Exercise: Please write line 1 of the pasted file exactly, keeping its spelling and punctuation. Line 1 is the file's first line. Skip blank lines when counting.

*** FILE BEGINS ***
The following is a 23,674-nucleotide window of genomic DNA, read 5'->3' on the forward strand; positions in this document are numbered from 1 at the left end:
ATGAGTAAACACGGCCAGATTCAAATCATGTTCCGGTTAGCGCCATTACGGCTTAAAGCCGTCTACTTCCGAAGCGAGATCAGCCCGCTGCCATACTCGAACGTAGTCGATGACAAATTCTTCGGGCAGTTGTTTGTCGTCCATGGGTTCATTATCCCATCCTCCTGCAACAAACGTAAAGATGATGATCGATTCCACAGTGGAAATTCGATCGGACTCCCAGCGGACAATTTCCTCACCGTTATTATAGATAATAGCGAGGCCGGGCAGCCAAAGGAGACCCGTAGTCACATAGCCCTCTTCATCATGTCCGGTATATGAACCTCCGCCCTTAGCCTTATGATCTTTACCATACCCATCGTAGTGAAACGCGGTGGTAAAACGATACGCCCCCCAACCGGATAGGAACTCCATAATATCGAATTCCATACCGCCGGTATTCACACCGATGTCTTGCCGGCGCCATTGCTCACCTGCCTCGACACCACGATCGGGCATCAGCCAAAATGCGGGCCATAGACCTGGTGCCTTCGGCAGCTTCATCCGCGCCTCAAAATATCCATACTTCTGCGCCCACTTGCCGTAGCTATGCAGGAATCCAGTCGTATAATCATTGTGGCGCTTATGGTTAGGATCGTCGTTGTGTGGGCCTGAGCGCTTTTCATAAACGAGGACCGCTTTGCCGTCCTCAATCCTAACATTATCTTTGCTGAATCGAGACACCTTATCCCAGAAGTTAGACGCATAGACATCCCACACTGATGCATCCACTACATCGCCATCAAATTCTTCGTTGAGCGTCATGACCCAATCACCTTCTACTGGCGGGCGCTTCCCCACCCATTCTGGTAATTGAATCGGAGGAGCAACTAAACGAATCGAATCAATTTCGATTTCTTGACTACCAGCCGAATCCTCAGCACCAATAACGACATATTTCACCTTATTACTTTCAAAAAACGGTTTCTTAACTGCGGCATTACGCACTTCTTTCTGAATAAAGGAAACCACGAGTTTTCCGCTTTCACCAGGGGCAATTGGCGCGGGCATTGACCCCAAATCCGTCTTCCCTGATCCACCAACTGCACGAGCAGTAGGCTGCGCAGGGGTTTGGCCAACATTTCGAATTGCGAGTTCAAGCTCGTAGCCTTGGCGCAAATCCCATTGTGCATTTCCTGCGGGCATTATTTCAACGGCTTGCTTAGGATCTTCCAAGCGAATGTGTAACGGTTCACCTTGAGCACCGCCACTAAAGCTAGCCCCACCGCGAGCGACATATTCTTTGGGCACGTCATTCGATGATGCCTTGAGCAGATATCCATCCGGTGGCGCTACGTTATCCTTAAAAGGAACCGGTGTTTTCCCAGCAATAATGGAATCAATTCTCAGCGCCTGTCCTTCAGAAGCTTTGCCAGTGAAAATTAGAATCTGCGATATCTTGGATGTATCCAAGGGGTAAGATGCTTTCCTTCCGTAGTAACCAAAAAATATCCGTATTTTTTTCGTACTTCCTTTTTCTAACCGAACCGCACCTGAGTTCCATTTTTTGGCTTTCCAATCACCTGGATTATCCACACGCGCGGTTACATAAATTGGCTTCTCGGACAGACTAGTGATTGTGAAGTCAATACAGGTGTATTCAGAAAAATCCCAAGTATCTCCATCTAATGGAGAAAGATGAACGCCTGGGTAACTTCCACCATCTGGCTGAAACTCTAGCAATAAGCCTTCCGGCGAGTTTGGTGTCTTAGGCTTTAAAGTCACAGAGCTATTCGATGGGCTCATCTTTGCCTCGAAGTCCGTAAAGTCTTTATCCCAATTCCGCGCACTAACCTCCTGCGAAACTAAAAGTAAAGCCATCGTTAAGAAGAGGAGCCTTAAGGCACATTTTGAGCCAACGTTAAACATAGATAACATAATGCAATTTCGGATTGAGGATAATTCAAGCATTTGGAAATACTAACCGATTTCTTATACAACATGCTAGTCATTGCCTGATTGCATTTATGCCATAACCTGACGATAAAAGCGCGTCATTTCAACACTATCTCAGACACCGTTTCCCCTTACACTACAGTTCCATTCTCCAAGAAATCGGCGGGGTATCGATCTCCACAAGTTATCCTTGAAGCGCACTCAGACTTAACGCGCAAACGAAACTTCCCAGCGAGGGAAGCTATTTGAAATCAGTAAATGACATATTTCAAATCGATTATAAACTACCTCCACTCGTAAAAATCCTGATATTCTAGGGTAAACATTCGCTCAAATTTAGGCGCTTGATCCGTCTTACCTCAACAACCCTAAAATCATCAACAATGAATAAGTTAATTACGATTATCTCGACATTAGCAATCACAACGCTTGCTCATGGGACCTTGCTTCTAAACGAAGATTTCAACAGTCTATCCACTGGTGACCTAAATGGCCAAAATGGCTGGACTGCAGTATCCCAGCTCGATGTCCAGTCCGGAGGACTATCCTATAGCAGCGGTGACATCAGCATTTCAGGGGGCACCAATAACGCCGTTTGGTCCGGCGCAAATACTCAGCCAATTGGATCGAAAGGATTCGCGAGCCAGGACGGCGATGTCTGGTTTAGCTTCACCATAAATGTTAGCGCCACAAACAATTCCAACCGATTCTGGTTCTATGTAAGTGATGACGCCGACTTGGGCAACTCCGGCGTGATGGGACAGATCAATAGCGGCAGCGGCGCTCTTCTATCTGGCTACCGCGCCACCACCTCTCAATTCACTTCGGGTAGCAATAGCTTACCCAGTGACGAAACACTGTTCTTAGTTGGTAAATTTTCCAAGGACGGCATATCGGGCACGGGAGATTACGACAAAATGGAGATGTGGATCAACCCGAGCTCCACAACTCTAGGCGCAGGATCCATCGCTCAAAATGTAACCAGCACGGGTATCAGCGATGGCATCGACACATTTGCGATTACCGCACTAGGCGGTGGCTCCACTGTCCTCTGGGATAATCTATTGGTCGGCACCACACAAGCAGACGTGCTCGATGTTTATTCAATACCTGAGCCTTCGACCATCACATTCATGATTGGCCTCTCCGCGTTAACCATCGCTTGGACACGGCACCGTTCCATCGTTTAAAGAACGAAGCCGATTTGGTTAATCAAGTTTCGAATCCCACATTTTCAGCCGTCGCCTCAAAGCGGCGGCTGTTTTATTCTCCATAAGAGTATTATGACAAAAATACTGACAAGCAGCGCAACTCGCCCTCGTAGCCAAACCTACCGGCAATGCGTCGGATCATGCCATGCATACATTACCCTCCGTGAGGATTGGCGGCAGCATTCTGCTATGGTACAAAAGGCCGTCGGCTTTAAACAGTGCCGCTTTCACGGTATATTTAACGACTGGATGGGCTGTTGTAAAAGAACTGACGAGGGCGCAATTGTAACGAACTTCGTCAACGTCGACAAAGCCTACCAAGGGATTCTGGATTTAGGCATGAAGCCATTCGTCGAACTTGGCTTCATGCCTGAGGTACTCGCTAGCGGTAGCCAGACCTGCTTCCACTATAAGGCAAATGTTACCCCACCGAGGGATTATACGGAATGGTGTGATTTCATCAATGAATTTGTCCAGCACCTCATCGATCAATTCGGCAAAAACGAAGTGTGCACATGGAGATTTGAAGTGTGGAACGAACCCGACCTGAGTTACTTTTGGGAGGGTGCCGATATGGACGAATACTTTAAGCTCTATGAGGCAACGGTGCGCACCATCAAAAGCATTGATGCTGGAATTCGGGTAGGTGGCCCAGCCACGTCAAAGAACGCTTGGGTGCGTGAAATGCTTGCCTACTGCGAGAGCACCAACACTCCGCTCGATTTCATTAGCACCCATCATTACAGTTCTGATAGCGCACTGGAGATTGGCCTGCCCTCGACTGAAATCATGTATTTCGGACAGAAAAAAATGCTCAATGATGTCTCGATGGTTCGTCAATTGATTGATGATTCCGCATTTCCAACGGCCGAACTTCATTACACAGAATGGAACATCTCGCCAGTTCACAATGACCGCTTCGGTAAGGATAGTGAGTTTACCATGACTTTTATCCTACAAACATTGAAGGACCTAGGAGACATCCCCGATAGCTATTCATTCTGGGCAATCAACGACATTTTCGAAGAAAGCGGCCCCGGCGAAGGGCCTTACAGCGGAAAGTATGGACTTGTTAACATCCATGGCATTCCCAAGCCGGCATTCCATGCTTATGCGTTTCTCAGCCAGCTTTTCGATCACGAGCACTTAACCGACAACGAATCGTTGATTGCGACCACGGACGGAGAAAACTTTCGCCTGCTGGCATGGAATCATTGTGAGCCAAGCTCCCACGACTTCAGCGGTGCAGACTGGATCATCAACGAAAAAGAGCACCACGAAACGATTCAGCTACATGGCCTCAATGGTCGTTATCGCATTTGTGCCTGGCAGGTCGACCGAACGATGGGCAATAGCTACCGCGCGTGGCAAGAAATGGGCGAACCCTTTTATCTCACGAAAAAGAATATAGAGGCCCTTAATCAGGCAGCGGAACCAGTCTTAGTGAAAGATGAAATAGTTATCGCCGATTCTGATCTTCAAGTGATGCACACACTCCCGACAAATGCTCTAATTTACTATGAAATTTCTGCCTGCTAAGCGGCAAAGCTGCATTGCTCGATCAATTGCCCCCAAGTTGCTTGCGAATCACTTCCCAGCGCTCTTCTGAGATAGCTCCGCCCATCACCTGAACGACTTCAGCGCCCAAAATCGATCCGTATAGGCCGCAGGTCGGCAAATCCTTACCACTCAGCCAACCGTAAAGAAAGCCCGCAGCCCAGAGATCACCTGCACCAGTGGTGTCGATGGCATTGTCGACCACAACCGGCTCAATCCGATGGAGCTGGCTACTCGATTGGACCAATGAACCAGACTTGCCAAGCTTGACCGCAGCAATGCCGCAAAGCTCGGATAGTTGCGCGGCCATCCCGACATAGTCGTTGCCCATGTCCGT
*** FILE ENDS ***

The following is a 23,674-nucleotide window of genomic DNA, read 5'->3' on the forward strand; positions in this document are numbered from 1 at the left end: